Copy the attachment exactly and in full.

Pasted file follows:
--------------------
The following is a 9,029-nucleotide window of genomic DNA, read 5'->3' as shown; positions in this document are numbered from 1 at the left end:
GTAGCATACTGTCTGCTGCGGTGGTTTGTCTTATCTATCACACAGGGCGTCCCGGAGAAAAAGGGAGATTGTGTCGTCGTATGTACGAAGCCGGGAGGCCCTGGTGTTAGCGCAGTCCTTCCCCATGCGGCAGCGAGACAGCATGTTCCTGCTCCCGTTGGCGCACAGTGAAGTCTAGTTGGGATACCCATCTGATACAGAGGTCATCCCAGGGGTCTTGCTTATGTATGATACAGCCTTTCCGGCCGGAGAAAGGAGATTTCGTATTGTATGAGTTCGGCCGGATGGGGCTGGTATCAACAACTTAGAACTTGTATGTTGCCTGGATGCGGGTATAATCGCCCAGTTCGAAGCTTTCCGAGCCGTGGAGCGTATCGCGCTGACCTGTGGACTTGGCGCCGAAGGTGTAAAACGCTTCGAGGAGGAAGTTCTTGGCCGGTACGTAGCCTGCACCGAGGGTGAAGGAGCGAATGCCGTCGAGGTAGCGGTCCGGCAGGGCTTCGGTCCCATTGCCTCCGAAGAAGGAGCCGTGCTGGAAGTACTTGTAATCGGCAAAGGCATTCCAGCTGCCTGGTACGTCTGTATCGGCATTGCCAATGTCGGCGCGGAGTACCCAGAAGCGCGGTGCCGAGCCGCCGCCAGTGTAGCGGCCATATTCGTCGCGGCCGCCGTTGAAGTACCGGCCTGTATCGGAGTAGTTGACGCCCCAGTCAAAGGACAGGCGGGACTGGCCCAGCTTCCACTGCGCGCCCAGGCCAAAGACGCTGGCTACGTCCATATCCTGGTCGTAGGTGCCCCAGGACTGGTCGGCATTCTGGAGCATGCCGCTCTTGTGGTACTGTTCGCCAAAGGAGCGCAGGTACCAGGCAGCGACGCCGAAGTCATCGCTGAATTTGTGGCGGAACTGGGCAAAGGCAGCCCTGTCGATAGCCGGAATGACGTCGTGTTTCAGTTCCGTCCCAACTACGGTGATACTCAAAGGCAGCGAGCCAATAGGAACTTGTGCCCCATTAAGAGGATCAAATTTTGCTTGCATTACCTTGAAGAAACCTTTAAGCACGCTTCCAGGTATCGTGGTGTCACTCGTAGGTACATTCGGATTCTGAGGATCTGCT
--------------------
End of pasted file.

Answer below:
The following is a 9,029-nucleotide window of genomic DNA, read 5'->3' as shown; positions in this document are numbered from 1 at the left end:
GTAGCATACTGTCTGCTGCGGTGGTTTGTCTTATCTATCACACAGGGCGTCCCGGAGAAAAAGGGAGATTGTGTCGTCGTATGTACGAAGCCGGGAGGCCCTGGTGTTAGCGCAGTCCTTCCCCATGCGGCAGCGAGACAGCATGTTCCTGCTCCCGTTGGCGCACAGTGAAGTCTAGTTGGGATACCCATCTGATACAGAGGTCATCCCAGGGGTCTTGCTTATGTATGATACAGCCTTTCCGGCCGGAGAAAGGAGATTTCGTATTGTATGAGTTCGGCCGGATGGGGCTGGTATCAACAACTTAGAACTTGTATGTTGCCTGGATGCGGGTATAATCGCCCAGTTCGAAGCTTTCCGAGCCGTGGAGCGTATCGCGCTGACCTGTGGACTTGGCGCCGAAGGTGTAAAACGCTTCGAGGAGGAAGTTCTTGGCCGGTACGTAGCCTGCACCGAGGGTGAAGGAGCGAATGCCGTCGAGGTAGCGGTCCGGCAGGGCTTCGGTCCCATTGCCTCCGAAGAAGGAGCCGTGCTGGAAGTACTTGTAATCGGCAAAGGCATTCCAGCTGCCTGGTACGTCTGTATCGGCATTGCCAATGTCGGCGCGGAGTACCCAGAAGCGCGGTGCCGAGCCGCCGCCAGTGTAGCGGCCATATTCGTCGCGGCCGCCGTTGAAGTACCGGCCTGTATCGGAGTAGTTGACGCCCCAGTCAAAGGACAGGCGGGACTGGCCCAGCTTCCACTGCGCGCCCAGGCCAAAGACGCTGGCTACGTCCATATCCTGGTCGTAGGTGCCCCAGGACTGGTCGGCATTCTGGAGCATGCCGCTCTTGTGGTACTGTTCGCCAAAGGAGCGCAGGTACCAGGCAGCGACGCCGAAGTCATCGCTGAATTTGTGGCGGAACTGGGCAAAGGCAGCCCTGTCGATAGCCGGAATGACGTCGTGTTTCAGTTCCGTCCCAACTACGGTGATACTCAAAGGCAGCGAGCCAATAGGAACTTGTGCCCCATTAAGAGGATCAAATTTTGCTTGCATTACCTTGAAGAAACCTTTAAGCACGCTTCCAGGTATCGTGGTGTCACTCGTAGGTACATTCGGATTCTGAGGATCTGCT